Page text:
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One more for the Silk Road

By Andrew Moody | China Daily | Updated: 2019-02-15 08:13
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Peter Frankopan's new volume, The New Silk Roads: The Present and Future of the World. [PHOTO PROVIDED TO CHINA DAILY]

Historian Peter Frankopan adds a new volume to his best-selling book, Andrew Moody reports from Oxford, England.

Oxford University historian Peter Frankopan has recently had to live down being placed in the same category as great authors such as Jane Austen and F. Scott Fitzgerald.

Frankopan's best-selling 2015 book, The Silk Roads: A New History of the World, was chosen in December as one of the 25 most influential books to be translated into Chinese over the past 40 years by Amazon China alongside Pride and Prejudice and The Great Gatsby.

"It was a poll with some 20,000 respondents. I nearly fell off my chair to be mentioned in the same breath as these authors," he says.

Frankopan, who was speaking over morning coffee at the Rooftop Restaurant of the Ashmolean Museum in Oxford, is still coming to terms with the success of his first book.

Previously laboring away in what might seem the obscure field of Byzantine history, his history of the ancient Silk Road network that connected Europe, Central Asia and China, coincided with a renewal of interest in these links and was an international best-seller.

"It went viral and global very quickly. It was published in Chinese at the beginning of 2016 and I was very lucky, timing wise, since it also coincided with even greater interest in China's Belt and Road Initiative," he says.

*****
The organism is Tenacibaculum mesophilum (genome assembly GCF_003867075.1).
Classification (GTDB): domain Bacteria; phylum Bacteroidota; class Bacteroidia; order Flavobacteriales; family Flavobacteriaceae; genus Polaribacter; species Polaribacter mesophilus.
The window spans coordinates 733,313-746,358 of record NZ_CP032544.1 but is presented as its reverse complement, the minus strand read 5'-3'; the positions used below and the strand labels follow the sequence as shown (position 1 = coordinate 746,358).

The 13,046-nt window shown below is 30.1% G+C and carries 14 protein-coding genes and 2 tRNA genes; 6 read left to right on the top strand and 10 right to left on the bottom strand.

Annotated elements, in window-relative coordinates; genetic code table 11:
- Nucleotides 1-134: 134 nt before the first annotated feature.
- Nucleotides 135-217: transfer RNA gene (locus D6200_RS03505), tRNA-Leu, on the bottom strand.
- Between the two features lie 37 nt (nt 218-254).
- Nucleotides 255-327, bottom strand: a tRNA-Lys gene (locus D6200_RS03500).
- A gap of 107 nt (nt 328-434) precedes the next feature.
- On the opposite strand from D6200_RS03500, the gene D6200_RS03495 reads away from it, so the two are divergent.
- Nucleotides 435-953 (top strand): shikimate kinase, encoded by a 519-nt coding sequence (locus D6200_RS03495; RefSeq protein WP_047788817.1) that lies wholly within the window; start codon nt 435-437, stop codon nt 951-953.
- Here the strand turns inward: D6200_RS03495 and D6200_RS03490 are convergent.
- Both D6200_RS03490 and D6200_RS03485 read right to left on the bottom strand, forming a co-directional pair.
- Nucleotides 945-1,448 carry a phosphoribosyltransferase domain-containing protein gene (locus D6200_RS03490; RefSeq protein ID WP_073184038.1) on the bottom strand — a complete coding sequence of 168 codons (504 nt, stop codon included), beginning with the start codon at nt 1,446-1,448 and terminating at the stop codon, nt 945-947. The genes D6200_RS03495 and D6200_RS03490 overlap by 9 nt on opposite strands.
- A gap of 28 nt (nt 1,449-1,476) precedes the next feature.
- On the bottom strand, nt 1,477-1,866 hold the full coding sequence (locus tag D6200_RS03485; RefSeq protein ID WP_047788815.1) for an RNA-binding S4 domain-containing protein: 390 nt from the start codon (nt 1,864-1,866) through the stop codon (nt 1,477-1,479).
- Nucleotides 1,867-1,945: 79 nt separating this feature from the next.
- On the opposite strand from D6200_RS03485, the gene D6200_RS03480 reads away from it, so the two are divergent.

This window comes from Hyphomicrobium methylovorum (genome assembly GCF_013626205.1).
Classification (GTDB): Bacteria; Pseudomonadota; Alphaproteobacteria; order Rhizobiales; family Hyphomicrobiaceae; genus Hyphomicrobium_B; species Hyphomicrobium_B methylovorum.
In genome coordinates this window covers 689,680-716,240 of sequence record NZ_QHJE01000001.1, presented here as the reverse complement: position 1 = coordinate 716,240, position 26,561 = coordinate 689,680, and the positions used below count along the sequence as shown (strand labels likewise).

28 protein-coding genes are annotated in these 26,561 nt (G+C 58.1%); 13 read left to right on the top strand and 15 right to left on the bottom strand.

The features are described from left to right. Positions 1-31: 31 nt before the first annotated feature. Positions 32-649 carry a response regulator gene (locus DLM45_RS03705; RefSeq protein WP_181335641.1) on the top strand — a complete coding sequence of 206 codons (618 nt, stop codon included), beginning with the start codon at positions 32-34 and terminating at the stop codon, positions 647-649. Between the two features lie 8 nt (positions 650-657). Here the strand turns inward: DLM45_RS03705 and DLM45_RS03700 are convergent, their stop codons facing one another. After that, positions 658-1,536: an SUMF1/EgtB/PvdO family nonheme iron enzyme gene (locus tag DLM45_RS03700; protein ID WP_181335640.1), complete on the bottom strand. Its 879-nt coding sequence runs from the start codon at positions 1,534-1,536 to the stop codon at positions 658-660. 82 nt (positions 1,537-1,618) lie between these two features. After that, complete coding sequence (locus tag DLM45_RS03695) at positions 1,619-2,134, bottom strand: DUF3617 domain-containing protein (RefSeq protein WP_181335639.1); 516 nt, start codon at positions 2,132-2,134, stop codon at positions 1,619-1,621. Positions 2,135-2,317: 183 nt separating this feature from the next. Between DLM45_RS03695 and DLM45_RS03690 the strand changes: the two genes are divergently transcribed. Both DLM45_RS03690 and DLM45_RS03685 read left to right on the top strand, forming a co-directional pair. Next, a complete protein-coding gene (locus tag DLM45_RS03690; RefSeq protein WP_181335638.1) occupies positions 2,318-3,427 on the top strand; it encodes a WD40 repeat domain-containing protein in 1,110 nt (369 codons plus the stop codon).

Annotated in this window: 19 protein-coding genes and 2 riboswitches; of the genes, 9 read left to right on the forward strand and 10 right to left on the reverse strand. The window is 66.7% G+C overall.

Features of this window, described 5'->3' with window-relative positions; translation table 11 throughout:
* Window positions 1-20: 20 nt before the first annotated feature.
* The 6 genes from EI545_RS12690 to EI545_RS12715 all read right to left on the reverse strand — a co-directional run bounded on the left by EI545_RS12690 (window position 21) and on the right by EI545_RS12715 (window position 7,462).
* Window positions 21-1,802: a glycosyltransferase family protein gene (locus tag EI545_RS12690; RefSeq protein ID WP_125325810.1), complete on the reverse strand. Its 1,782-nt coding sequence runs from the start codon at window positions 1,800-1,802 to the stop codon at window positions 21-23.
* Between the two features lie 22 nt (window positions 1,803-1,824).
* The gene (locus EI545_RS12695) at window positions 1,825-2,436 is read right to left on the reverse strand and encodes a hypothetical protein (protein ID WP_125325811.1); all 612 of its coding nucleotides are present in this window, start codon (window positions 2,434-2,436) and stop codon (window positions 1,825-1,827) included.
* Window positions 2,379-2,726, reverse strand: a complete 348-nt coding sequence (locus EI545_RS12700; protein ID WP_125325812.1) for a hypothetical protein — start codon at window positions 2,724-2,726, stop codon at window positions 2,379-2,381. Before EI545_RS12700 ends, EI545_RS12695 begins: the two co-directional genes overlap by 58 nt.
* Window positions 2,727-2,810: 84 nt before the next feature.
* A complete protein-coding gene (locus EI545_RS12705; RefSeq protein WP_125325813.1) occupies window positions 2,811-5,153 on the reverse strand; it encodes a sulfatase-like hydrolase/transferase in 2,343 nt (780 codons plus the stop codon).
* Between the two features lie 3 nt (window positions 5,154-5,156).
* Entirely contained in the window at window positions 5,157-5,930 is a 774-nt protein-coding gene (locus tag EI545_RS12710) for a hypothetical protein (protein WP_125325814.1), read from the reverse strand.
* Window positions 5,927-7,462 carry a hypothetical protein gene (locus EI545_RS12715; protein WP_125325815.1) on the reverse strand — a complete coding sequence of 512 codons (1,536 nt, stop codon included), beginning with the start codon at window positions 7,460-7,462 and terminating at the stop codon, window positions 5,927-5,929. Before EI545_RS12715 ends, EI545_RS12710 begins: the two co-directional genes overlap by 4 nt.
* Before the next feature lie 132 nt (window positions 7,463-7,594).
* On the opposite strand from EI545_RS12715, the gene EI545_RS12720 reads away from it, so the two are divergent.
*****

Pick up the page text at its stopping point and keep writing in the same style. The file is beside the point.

Frankopan is now back where the other book left off with a new volume, The New Silk Roads: The Present and Future of the World, which was released in November.

Whereas the previous book was an epic history spanning millennia, the new one is much more journalistic, taking in events as recent as the Forum on China Africa Cooperation meeting in Beijing in September and the ongoing trade conflict between the United States and China.

Like the first, however, it is superbly researched bringing in everyday examples such as the ownership of football clubs and Bordeaux vineyards to illustrate a more complex connected world.

"I initially set out to write a new up-to-date chapter for the first book but soon realized it would be better to try a shorter book that was a bit more journalistic," he says.

"I wanted to explain the Belt and Road (Initiative). I also wanted to look at countries like India, Pakistan, Iran and Russia. These are big second-tier countries, which have large populations and are quite big militarily. They are not superpowers yet but may well turn out to be that."

Frankopan says his approach is to join the dots that others do not tend to do when looking at the countries on this important axis.

"We don't tend to look at different parts of the world and how they are linked and the implications of that," he says.

"This book is a sort of snapshot of what is going on right now and is particularly useful for policymakers and journalists who don't always actually look at these connections."

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